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Self-Management Skills of Effective Researchers

Self-management skills help researchers at all levels of their careers. They help you juggle time and your own personal life. No matter what your career level is, we have some important tips and advice to help you succeed at balancing your many demands.

Self-management skills are important for researchers at all levels of their careers. They often must juggle time between research, teaching, outreach - and their own personal lives. No matter your career level, here are some important tips and advice to succeed at balancing your many demands.

What is self-management, anyway?

Self-management is defined as “the ability to consciously manage thoughts, behaviors and emotions productively” (2). Self-management is also related to emotional intelligence, self regulation and self-awareness (2).

How self-management skills can help you

Self-management skills help individuals follow through on work, set achievable goals, and maintain calmness under pressure. An individual demonstrates effective self-management skills through their reliability, trustworthiness, adaptability, conscientiousness and ability to manage both time and stress.

Why self-management skills are important for researchers

Research careers comprise the pursuit of knowledge (1) and typically involve collaborations with other researchers and meaningful contributions to science and society. Researchers often follow self-directed career paths with high workloads (1).

Career demands vary greatly from early-career researchers to mid- and late-career researchers. No matter your career level, self-management skills are crucial for researchers. It helps them become successful and effective in their careers.

Early-career researchers

Early career researchers are typically working at the sub-tenure level. They are under pressure to avoid underpowered studies, perform reproducible studies, and maintain high methodological standards (1). They are also working toward tenure and managing teaching and advisory responsibilities.

Mid- and late-career researchers

Mid- and late-career researchers, on the other hand, have significant experience and are often leaders in their fields. They are usually tenured and have more flexibility with their career and more time than less experienced researchers.

Important self-management attributes of successful researchers

Commitment to research

Researchers are naturally curious. They are driven to seek knowledge, as well as answers to complicated problems. They usually require no external source to drive their commitment to their research (4). A strong commitment to research is a core characteristic underpinning the work of successful researchers.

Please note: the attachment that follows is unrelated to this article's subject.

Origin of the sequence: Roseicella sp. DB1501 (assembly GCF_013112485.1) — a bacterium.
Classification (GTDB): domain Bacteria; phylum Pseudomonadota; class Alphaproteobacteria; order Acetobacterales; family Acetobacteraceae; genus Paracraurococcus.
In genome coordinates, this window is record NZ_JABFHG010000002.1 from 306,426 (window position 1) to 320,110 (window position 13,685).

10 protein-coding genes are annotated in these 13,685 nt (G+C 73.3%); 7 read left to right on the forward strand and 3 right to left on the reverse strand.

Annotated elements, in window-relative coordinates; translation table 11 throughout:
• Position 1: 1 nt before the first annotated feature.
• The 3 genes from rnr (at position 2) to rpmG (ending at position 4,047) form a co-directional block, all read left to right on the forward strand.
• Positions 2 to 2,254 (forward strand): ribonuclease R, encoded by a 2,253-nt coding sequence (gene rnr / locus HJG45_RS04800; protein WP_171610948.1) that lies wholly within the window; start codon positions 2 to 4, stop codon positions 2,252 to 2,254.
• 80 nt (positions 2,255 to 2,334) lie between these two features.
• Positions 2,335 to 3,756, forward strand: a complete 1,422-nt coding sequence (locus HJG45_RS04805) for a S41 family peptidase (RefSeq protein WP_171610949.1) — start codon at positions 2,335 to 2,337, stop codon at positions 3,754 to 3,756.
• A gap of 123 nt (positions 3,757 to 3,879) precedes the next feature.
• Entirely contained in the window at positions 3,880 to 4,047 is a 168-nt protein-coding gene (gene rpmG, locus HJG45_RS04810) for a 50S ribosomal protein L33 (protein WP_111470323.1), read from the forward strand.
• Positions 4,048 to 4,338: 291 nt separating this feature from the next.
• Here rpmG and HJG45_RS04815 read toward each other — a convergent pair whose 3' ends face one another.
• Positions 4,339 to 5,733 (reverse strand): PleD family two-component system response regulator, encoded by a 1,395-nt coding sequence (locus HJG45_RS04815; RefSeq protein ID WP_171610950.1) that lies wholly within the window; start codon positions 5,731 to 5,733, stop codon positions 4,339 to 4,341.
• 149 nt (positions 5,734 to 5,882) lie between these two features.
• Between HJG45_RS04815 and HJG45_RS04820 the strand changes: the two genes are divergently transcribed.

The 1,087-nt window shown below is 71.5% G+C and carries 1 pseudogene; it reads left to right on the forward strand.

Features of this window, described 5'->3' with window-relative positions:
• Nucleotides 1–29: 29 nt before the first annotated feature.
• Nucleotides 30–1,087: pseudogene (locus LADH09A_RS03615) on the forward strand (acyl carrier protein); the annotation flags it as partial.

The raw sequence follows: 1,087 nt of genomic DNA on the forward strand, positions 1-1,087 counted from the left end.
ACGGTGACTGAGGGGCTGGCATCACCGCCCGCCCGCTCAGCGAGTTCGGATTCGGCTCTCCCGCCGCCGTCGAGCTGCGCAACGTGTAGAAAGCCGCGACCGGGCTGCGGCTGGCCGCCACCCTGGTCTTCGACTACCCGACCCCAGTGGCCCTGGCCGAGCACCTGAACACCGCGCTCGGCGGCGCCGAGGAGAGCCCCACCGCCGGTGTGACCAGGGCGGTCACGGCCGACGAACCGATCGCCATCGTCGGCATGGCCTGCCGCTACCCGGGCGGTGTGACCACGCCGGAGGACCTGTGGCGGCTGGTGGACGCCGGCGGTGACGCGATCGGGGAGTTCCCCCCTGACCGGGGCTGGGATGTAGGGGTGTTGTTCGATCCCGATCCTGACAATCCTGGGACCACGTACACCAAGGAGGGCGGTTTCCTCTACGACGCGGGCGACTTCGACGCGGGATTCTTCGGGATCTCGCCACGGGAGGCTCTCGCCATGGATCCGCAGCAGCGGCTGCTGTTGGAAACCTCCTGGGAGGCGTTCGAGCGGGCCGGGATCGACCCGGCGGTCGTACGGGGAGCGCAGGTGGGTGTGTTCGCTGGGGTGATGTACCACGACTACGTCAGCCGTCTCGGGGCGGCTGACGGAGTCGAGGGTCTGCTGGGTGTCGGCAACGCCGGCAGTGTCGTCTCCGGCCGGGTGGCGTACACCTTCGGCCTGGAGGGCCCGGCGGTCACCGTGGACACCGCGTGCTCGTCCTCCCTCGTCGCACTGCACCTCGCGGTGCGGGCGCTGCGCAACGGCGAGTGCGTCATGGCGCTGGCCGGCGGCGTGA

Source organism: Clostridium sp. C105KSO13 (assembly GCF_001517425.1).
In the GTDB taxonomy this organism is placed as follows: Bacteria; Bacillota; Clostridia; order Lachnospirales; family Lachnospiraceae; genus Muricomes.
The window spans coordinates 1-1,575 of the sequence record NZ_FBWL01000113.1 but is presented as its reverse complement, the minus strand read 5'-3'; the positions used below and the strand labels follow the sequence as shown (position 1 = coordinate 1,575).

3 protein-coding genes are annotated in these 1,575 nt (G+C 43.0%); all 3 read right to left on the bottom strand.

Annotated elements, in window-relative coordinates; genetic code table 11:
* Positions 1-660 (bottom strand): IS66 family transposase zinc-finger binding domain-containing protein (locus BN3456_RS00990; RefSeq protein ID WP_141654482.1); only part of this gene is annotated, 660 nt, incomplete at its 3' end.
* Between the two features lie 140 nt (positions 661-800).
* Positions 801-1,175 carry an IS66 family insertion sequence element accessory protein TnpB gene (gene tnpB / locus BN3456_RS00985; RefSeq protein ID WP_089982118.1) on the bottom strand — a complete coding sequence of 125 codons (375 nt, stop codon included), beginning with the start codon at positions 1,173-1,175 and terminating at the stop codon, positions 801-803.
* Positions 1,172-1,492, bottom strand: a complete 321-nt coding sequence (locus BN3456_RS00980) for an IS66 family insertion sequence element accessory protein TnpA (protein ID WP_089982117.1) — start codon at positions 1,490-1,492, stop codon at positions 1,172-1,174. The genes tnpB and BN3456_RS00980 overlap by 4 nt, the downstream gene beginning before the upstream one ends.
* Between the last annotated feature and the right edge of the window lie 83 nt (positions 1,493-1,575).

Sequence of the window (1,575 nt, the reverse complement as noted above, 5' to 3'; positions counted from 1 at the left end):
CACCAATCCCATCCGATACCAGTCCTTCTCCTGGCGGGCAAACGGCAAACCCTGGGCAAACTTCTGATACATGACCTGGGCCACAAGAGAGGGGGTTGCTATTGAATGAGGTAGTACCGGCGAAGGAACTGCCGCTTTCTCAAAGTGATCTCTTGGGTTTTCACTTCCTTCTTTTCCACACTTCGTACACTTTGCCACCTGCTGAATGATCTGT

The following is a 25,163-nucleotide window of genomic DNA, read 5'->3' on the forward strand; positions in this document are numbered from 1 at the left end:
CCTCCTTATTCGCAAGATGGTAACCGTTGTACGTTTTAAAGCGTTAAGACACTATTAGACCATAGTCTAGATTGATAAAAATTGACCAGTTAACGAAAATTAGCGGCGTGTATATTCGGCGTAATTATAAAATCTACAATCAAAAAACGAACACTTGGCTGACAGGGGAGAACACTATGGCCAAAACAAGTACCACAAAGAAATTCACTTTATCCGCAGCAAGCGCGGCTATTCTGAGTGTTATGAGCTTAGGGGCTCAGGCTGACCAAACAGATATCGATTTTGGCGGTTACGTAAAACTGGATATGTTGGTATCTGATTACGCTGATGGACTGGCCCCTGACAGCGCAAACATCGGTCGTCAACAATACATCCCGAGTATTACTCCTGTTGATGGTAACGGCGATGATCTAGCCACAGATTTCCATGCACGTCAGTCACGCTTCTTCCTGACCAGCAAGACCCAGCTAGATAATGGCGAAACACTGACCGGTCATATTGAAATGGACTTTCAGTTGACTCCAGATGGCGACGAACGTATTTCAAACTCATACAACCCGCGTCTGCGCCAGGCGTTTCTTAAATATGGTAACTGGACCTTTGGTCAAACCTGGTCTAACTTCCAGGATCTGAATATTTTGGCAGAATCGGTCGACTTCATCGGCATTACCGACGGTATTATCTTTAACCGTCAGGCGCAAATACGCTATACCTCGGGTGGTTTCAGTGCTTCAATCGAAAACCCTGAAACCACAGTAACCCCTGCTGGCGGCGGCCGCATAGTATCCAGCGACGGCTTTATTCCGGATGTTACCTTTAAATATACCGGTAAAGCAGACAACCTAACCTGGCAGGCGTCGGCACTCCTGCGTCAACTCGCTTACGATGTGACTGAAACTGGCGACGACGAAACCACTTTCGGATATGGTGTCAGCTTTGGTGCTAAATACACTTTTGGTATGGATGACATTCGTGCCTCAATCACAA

Self-motivation is the ability to take initiative and finish important tasks. Researchers can anticipate and plan for tasks required to complete significant assignments or solve ongoing problems.

Self-motivated researchers are internally driven by their interests and desire to achieve. Thus, they are often more productive and more successful at achieving their goals.

Prioritization, organization and preparation

Important tasks and activities as well as achieving goals in research require minimal distraction and a strong ability to focus (4). Researchers define and prioritize the most important responsibilities and focus on these; they also minimize distractions.

Researchers develop organizational systems, wherein they find effective ways to manage their time, streamline daily activities and keep important information and items handy.

Finally, they prepare for tasks at hand. They arrive at meetings, classes and presentations early. They plan for the next day before leaving for the day. And they assess projects early. Additionally, because multitasking negatively impacts performance efficiency and quality of work (4), successful researchers often focus on one task at a time.

Time management

Strong time management skills allow researchers to prioritize tasks, avoid distractions, and maintain focus. These skills are helpful for setting and meeting deadlines, working on one task at a time, and appropriately delegating responsibilities (1).